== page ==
“Que paso?” I raced back to the house in time to catch up to their receding bodies.
Annoyed as hell, they turned to me and declared. “We are done! You are a liar and thief. You are working with the owners of this house and have planned this from the beginning. We’ve wasted enough time. Adios.”
My foundation cracked, the dam erupted and a cascade of tears poured down my face.
“Por favor. What can I do to make you see that I did NOT do this to myself! I don’t have travel insurance, so I can’t get any compensation for what was stolen. I don’t even have enough money to get to Panajachel. Please my stuff is around here. Help me. Por favor.”
A surge of compassion certainly wasn’t their primary motivation, nor wiping my tears with a hanky. Unless something official took place in the next few seconds there would be no hope for them to return to catch the next game show. They thrust a piece of scrap paper in my direction and ordered I write down all the stolen items. Once I finished, they told me they needed to get their radios for the search and will be back in half an hour.
They never returned.
My unprecedented donation of all my worldly possessions to the ‘Crooks of San Marcos Charity’ was rewarded with a spot on Cat’s floor, unclaimed by mold and mildew. A piece of cloth from Janka’s travel-bag worked as a makeshift pillowcase covering a heap of dirty clothes and my jacket as a blanket.
I didn’t sleep a wink. Bracing myself in the disquiet of the night I prayed for the sun to rise and the scary shadows to disappear.
Dawn. I jumped up and bolted out the door. A few passing chirps and ‘bahhhs’ from the goat greeted me and watched as I disappeared into the woods far from the village and recommenced my search. I left no rock unturned, no leaf untouched and no creek unexplored.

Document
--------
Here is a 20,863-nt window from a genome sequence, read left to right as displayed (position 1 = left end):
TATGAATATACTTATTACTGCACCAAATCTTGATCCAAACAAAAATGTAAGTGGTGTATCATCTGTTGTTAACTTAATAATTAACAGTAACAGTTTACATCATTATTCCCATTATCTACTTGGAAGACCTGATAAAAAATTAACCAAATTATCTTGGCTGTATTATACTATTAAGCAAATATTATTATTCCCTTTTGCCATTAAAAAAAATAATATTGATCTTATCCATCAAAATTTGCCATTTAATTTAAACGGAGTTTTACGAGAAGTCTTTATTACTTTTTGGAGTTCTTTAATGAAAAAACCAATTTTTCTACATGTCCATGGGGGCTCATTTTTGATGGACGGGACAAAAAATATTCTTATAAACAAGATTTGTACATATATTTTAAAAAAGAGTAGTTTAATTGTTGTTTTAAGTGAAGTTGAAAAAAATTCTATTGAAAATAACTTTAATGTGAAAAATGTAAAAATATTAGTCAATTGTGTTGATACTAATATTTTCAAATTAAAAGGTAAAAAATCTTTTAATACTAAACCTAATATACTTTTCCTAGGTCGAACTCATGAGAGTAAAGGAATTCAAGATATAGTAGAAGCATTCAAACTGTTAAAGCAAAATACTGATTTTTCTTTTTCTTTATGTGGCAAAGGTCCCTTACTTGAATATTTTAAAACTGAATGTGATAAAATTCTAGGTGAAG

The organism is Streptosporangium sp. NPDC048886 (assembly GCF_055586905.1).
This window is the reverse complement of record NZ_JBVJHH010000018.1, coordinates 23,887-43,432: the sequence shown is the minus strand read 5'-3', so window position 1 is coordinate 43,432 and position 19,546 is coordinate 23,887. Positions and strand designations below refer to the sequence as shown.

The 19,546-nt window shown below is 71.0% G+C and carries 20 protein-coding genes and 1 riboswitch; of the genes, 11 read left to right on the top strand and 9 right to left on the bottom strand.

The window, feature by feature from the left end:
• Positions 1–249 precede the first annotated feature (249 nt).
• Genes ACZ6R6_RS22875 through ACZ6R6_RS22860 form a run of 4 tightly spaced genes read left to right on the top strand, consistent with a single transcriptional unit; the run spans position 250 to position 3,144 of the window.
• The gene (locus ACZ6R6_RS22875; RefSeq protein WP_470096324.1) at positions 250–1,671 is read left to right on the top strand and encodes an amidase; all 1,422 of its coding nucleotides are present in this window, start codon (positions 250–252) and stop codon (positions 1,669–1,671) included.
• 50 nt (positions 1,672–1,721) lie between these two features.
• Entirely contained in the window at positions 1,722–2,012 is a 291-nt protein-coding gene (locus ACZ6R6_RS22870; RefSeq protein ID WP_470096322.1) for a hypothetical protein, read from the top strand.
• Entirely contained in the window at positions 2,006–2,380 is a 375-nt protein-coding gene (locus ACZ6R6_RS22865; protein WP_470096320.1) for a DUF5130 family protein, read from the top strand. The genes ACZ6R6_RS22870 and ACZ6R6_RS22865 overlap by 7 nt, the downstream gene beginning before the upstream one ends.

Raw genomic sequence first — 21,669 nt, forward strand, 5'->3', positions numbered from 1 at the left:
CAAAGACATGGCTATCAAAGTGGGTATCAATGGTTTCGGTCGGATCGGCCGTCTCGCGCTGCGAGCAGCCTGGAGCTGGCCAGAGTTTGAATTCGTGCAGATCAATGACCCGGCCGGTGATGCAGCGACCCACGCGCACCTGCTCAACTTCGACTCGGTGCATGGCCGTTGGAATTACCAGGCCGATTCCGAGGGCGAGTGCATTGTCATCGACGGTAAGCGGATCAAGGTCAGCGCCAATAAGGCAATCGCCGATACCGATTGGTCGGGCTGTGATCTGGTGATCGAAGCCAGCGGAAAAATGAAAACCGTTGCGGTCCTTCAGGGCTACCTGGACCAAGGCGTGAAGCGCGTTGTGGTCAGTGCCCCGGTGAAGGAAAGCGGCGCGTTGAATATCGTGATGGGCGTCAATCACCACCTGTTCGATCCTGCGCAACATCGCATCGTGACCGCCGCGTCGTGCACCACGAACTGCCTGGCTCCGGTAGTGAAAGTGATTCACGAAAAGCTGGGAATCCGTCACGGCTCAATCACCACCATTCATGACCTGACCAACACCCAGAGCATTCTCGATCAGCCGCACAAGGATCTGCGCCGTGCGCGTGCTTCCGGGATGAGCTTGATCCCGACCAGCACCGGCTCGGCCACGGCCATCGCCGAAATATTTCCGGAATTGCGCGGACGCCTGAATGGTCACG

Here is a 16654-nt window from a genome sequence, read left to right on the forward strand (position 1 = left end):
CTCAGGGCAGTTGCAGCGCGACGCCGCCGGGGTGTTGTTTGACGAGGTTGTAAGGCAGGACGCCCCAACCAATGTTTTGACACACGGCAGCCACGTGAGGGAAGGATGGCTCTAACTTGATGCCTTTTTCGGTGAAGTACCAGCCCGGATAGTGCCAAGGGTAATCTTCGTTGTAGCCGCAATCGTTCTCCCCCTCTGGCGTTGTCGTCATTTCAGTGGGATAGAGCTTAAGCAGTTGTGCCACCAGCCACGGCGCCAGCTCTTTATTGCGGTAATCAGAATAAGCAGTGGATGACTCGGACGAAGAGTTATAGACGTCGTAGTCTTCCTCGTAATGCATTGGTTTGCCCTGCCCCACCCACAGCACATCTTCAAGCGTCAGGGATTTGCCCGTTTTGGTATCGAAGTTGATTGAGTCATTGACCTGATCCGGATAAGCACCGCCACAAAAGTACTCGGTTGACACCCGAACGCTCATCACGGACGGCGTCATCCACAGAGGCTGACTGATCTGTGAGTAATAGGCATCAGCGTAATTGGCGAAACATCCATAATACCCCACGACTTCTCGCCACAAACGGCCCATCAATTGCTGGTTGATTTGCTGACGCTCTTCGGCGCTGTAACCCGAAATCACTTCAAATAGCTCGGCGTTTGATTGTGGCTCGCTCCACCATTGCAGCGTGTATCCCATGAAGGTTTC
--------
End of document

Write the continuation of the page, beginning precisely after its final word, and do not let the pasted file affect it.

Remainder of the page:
Then… I heard a sound: leaves and twigs snapping beneath giant footsteps. I stopped dead in my tracks and worriedly surveyed my surroundings. It grew louder and louder. I jumped into a pile of leaves to camouflage myself, poked my eyes out and held my breath. What the hell was I doing? Haven’t I been through enough? I should be thanking my lucky stars I was alive and unharmed. They were just things, the-kind-you-buy-in-any-store, stupid things. Ok, there were the memories, but they’ll always be with me. Then why the hell was I putting my life at risk? For what! I prayed for the sound to go away. Promised to return back to the house, take care of business and proceed with my trip…
[photos by: Dunechaser, nathancolquhoun, mikelao26]
Marina has been living in Central America for over 7 years and her site Travel Experta is all about traveling in Central America. Marina loves to help people plan the perfect vacation to this amazing part of the world! You can sign up for her RSS feed and join the fun on her Facebook fan page and follow her on Twitter at @MarinaVillatoro.
This sounds like an ordeal but Marina puts a humorous slant on it. Good writing Marina!
Thanks Cate! How’s your trip going:)
Can’t wait to hear your stories!
You know your article is getting attention when you are posted on Discrimination Law News for talking about your heritage. Congratulations commanding attention:)
haha, was wondering about that link. The frustration just oozes out of this post and even I got irritated just reading about those cops.
I thought that all men in South America had that macho streak that would make them take pity of a poor blonde girl..
Seems like in this case for Marina it had the opposite effect. I think corruption, stereotypes, and apathy probably all played a role.
Where’s part 7?
Here you go:
Part 8 coming this Friday.
can’t wait for Pt.8!
You’re in luck, here’s part 8:
and part 9:
Part 10 coming this Friday.